In the below example, we see several different data fields that can be included or left out of the report, as well as fields that allow us to change the type of information that will be displayed on the work orders. The options in the blue box are the ones that typically change from report to report.
You’ll also note that you can change how the data is grouped in the report by changing the “Sort By” option (1). In this example, we are sorting by “Assigned Name.” Because this report shows the actual work orders, sorting the data this way will simply order them for you (imagine sorting a stack of paper work orders according to who they were assigned to and you get the idea).
We’ve also added a couple lines of custom criteria to this report (2). The criteria on maintenance management Reports works basically the same way as it does in the list view—you’re just narrowing down the information that it’s showing you. In this case, we’ve narrowed down the report so that it will only show us work orders with a status of “COMPLETED” and a Work Type of “PREVENTIVE.”
This is what the first page of the “Work Order” report looks like:
As you can see, it’s just a copy of the first work order that matched our criteria. In our example, the report came out to be 281 pages in all (some work orders are more than one page long). These would be organized alphabetically by the person they were assigned to.
Now let’s take a quick look at “Work Order Summary,” another Work Orders report. On the configuration screen, you’ll note that we are using the same criteria as we did in the list view and on the “Work Order” report—once again, we only want to see a summary of work orders with the status “COMPLETED” and a work type of “PREVENTIVE” (1). This time, however, the options in the blue box have changed.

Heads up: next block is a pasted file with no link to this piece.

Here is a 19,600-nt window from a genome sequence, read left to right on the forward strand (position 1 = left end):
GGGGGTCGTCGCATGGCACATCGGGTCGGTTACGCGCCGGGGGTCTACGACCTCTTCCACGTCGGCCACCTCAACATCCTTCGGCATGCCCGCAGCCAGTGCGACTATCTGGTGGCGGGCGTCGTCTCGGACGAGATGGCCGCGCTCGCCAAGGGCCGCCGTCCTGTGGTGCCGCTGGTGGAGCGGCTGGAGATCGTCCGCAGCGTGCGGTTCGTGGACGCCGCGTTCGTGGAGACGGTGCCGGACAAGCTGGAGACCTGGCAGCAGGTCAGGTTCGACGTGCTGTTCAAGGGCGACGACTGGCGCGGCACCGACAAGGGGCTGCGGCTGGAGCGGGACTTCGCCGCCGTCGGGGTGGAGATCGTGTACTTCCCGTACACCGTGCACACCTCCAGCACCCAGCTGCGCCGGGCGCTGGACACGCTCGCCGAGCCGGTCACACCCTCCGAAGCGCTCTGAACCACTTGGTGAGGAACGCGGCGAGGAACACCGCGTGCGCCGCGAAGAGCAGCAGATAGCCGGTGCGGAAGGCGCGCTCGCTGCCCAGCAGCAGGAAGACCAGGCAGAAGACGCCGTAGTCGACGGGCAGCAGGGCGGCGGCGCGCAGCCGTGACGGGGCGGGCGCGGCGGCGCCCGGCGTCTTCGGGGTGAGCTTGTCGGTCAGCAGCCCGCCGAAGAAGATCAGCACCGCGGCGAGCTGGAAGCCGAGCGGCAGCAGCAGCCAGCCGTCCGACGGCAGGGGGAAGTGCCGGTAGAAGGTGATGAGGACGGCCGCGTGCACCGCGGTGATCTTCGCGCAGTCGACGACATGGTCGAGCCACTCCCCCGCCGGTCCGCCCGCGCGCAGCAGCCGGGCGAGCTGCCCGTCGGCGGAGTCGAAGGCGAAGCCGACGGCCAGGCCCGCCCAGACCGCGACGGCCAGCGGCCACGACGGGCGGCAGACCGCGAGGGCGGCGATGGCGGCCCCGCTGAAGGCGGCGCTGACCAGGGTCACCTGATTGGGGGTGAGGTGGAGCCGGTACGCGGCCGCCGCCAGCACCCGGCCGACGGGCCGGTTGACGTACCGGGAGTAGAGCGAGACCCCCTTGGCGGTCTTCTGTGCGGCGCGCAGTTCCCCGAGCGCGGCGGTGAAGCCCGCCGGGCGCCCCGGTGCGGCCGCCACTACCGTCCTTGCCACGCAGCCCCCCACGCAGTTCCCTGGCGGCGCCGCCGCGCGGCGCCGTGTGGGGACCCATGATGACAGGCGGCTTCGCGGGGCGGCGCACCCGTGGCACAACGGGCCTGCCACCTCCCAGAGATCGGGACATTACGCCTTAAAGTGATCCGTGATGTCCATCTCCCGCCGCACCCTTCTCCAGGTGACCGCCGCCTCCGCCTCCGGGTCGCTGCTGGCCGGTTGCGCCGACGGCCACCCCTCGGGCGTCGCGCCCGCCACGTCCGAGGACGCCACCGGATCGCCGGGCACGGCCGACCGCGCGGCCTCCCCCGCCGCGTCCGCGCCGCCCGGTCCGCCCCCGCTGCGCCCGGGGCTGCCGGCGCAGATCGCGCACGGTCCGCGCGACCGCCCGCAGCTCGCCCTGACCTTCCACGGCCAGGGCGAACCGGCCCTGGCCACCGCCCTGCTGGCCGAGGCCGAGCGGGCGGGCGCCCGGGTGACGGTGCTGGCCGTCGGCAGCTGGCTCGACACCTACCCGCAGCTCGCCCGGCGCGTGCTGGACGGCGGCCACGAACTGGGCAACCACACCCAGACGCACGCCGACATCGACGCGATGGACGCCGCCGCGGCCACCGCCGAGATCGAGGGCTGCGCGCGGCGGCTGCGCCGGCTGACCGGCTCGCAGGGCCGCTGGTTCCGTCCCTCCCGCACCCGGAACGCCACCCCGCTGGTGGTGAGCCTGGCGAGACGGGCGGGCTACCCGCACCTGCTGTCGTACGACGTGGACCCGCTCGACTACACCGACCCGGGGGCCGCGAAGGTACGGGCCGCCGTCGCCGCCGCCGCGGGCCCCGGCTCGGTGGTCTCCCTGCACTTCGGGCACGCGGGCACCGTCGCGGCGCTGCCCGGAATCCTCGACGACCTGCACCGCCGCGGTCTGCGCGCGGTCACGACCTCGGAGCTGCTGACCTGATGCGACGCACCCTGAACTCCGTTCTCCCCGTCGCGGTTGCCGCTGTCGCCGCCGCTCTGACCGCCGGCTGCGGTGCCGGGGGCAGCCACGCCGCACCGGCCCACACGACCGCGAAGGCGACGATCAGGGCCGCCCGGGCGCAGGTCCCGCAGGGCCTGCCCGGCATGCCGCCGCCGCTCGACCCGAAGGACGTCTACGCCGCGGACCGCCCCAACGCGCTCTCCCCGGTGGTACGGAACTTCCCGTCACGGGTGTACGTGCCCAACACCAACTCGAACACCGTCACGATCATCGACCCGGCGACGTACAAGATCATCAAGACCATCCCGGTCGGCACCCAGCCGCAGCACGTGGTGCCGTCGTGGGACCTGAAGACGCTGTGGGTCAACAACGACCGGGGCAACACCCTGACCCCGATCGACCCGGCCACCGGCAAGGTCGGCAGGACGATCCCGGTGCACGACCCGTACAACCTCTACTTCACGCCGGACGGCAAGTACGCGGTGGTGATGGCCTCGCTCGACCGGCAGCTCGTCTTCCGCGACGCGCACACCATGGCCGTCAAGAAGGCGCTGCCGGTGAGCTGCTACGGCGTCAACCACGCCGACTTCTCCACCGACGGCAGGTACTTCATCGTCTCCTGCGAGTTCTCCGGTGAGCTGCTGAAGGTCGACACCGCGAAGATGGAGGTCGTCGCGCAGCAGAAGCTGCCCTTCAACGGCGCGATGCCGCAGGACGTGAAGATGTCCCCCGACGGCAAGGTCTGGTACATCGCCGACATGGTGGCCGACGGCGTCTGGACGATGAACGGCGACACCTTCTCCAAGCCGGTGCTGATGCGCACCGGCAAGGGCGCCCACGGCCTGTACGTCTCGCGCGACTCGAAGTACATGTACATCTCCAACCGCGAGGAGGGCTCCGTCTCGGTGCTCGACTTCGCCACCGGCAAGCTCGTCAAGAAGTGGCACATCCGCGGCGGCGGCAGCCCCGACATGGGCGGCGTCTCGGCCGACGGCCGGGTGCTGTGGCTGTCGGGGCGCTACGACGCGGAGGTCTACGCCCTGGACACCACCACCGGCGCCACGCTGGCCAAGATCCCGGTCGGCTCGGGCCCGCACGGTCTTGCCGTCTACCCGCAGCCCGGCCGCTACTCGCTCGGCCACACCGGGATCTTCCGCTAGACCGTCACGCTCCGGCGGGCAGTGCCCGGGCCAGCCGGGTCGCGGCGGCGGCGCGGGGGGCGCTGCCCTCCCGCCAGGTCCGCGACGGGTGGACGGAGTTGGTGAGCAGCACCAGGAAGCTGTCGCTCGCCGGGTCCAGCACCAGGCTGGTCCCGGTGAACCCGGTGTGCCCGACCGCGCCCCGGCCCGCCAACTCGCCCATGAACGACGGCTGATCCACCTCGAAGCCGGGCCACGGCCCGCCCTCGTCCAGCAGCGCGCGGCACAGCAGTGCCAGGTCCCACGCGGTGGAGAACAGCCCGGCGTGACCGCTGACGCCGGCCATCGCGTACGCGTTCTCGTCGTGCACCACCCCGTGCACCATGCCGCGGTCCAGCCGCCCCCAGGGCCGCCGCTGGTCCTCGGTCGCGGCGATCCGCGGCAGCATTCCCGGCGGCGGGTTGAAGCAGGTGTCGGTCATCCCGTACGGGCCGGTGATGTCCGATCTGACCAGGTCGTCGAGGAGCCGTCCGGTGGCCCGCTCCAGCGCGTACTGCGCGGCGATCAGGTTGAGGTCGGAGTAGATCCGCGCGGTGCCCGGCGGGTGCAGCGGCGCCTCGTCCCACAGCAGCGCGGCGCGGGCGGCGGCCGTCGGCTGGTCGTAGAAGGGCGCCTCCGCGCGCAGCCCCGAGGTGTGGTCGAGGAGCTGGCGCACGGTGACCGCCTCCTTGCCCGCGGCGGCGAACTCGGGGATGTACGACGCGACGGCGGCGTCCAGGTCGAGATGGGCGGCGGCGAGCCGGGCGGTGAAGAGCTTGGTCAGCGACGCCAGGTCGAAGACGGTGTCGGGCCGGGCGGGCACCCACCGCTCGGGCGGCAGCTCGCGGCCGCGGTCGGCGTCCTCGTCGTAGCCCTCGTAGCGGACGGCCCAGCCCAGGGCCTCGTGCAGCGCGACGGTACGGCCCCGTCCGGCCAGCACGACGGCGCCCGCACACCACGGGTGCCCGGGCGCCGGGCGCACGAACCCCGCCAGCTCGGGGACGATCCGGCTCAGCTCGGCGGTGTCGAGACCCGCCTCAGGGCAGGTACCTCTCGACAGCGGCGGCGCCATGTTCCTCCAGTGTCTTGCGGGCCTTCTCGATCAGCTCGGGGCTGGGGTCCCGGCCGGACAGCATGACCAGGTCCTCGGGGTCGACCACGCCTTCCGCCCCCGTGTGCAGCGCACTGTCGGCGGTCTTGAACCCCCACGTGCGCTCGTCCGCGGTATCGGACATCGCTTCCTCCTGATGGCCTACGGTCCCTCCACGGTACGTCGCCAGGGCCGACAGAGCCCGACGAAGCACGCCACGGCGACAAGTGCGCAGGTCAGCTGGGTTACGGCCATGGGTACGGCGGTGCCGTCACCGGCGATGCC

Because this is a different report, we have different optional data that we can include. This particular report is similar in some respects to the “Work Order” report, only it does not show the full work order. Instead, it summarizes the important information from the work orders into a smaller, more digestible report.
In this example, we have determined that we want to group the work orders by “Work Order #” (2)—this would be the way we’d want to group them if we wanted to see the order that they were created in.
We’ve also chosen to include a summary of all service items, schedule summaries, and totals (3). For now, we’ll leave out notes to keep things clean and simple.
Here’s what the first page of the “Work Order Summary” report looks like:
As you can see, only certain important details have been included in this summary, rather than the full detail of the work order. This report came out to a total of 15 pages—pretty lengthy, but nowhere near the 281 pages of the “Work Order” report.
Both maintenance management Reports have their place. You may need a fully detailed copy of each work order in order to review them with your staff, or you might be more interested in taking a more top-down approach to work order data by running the “Work Order Summary” report. One can help you dive into the details, the other can help you spot overall trends.
Hopefully this will get you off and running with reporting. The key is to experiment as much as possible. When it comes to reports, you don’t need to worry about changing your database in any way, so you’re free to play with the different options as much as you like.
Be sure to check back regularly for future installments of Know Your Reports!